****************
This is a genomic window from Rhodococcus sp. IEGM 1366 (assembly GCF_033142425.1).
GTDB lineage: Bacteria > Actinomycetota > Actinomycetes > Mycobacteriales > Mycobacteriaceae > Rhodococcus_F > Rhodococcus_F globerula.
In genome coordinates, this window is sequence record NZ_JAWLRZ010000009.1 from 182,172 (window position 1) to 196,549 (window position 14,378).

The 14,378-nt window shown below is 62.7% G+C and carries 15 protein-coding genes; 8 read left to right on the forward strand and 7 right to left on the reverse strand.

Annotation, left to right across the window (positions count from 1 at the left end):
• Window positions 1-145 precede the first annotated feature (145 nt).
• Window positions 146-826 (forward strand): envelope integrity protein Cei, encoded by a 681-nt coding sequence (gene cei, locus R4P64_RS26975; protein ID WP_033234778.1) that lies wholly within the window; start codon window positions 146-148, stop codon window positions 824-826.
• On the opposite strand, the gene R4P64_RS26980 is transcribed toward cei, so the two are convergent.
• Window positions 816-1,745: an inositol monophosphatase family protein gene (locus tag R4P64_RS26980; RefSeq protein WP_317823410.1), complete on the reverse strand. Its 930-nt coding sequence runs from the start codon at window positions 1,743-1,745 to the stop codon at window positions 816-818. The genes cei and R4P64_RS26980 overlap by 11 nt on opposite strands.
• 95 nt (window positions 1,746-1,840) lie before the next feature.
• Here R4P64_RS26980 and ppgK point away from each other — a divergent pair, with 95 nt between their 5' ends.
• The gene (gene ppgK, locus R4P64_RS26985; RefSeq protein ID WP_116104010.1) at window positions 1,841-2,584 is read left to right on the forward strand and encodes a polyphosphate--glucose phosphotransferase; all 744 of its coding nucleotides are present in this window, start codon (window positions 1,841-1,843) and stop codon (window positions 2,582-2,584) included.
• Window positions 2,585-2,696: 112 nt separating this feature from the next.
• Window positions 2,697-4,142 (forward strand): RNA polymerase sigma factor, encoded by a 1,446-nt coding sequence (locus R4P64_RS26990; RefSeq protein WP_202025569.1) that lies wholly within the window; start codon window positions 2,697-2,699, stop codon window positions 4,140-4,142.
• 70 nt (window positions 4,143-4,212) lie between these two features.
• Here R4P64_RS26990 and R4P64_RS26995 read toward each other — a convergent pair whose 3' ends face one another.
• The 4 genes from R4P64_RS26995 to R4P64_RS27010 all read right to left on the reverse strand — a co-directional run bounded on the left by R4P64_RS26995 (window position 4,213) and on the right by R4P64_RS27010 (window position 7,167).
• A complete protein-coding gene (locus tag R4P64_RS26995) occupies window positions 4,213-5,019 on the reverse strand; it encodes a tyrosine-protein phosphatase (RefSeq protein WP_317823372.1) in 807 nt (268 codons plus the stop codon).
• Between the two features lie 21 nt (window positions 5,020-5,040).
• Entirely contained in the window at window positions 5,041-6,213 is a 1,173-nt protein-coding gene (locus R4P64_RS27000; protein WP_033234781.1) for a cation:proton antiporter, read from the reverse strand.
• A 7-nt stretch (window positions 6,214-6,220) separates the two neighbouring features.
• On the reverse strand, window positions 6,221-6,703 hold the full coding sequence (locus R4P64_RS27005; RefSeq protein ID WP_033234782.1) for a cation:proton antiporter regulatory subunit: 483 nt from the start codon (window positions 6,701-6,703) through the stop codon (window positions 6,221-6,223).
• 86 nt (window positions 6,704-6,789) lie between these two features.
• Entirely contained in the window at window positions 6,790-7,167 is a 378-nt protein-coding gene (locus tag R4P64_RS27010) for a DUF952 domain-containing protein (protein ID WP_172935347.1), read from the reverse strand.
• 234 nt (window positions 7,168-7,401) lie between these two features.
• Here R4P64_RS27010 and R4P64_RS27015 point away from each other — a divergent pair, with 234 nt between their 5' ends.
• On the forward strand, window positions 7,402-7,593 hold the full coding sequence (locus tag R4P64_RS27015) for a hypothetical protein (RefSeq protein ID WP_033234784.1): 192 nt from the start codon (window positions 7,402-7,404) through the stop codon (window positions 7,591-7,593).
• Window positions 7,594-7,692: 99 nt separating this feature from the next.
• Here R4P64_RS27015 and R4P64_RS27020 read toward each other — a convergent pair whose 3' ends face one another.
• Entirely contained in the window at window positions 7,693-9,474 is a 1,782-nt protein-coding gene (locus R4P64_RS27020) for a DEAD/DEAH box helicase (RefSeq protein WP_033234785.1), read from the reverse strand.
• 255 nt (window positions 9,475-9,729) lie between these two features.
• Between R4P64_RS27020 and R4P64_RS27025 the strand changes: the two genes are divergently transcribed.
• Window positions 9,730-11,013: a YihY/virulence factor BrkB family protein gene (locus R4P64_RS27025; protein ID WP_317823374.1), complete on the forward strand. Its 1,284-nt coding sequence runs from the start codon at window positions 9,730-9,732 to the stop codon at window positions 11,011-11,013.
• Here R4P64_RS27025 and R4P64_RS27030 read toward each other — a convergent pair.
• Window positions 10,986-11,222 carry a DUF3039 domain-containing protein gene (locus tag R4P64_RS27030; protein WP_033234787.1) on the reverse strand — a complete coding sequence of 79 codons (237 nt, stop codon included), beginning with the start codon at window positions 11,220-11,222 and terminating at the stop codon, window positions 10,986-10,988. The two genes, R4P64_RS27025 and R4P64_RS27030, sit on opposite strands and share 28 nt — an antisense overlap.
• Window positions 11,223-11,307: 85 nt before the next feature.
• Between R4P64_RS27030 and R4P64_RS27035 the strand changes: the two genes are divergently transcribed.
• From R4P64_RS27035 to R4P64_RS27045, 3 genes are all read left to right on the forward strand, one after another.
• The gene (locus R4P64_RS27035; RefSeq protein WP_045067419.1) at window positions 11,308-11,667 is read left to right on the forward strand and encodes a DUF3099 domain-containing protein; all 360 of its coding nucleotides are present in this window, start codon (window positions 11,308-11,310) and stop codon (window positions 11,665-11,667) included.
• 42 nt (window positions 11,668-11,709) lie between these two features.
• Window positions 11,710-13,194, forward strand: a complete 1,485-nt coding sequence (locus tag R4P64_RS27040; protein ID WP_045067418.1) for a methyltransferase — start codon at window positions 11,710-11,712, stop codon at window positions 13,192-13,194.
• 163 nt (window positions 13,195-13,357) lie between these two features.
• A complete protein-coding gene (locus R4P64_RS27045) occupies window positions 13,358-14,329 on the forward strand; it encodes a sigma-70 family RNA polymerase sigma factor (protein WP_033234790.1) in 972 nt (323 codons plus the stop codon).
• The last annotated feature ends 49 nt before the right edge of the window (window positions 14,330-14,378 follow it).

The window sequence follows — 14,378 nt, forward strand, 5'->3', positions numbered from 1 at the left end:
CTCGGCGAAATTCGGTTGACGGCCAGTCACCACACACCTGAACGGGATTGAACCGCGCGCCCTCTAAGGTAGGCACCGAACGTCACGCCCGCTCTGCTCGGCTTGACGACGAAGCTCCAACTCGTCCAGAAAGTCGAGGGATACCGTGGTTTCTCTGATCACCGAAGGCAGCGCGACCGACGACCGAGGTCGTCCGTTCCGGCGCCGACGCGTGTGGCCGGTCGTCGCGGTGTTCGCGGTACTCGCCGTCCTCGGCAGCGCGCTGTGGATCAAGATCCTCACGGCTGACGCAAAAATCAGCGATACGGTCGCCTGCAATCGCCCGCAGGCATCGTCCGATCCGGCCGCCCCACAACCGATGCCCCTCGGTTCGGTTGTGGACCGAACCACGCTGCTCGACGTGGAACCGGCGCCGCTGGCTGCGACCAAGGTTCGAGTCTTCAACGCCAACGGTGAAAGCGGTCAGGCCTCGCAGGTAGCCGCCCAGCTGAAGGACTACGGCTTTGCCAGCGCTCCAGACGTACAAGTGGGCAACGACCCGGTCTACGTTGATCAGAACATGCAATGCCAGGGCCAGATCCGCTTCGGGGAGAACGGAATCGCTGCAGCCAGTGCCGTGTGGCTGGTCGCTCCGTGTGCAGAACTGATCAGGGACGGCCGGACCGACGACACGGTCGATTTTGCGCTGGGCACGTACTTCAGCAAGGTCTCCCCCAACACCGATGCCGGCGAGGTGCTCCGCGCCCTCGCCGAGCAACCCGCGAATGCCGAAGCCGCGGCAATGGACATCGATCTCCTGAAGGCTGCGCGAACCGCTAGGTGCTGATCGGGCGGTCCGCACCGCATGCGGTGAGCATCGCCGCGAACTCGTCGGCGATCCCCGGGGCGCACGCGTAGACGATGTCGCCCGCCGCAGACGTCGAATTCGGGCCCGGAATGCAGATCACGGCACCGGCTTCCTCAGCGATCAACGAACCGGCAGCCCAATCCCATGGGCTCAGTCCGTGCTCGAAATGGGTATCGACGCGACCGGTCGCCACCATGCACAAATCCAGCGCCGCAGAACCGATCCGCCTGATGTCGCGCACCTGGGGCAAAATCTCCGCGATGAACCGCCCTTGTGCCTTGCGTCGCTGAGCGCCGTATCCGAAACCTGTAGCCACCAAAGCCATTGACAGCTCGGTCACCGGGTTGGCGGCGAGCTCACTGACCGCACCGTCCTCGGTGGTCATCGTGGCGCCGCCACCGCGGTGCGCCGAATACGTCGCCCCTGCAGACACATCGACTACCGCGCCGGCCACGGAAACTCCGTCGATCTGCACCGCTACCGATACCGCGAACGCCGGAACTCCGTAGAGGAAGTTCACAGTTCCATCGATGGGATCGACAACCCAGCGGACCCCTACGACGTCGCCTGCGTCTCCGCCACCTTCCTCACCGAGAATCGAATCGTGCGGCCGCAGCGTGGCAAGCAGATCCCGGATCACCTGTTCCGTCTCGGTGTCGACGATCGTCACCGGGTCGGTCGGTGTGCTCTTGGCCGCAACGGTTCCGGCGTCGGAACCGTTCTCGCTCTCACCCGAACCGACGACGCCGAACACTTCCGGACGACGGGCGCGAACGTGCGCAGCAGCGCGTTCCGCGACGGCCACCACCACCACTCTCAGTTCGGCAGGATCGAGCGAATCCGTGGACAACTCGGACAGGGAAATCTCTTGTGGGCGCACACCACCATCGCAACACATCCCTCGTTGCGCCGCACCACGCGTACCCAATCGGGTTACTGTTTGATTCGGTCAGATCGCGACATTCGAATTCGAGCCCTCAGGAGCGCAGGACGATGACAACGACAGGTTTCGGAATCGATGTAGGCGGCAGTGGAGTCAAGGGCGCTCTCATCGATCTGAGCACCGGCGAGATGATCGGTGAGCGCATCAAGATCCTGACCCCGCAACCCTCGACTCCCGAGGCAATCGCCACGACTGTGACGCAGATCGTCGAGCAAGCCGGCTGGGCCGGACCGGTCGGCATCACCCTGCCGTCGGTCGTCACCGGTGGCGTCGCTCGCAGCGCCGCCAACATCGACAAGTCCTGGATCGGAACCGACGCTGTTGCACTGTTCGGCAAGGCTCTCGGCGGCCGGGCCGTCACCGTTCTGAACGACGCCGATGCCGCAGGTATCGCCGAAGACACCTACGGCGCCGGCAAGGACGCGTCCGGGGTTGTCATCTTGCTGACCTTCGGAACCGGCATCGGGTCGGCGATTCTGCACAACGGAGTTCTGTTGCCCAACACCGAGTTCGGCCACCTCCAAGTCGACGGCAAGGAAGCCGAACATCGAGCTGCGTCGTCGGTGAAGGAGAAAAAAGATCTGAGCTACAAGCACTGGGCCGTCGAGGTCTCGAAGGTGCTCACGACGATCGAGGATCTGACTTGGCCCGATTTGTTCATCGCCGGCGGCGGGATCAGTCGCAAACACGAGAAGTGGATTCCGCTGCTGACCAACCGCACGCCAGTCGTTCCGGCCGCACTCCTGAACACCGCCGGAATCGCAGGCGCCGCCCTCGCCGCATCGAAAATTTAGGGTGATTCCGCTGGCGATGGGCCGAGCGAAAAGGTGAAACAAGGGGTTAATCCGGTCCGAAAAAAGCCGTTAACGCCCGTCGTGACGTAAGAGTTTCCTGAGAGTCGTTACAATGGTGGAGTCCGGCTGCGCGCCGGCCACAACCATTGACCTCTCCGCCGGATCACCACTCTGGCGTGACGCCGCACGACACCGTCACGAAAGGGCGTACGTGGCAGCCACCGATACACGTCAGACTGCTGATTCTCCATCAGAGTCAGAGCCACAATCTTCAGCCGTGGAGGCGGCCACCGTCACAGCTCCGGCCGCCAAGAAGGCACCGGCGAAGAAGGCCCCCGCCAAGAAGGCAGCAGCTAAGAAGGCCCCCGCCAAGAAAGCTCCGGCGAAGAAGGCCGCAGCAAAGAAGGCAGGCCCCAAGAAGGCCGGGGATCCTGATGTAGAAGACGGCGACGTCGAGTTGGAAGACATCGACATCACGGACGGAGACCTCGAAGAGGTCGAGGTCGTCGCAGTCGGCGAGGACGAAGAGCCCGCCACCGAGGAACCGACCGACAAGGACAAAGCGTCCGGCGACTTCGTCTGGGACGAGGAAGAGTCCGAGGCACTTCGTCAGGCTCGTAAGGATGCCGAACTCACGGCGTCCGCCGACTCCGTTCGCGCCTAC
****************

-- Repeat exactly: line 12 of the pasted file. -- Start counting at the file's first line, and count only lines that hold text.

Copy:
• The gene (gene ppgK, locus R4P64_RS26985; RefSeq protein ID WP_116104010.1) at window positions 1,841-2,584 is read left to right on the forward strand and encodes a polyphosphate--glucose phosphotransferase; all 744 of its coding nucleotides are present in this window, start codon (window positions 1,841-1,843) and stop codon (window positions 2,582-2,584) included.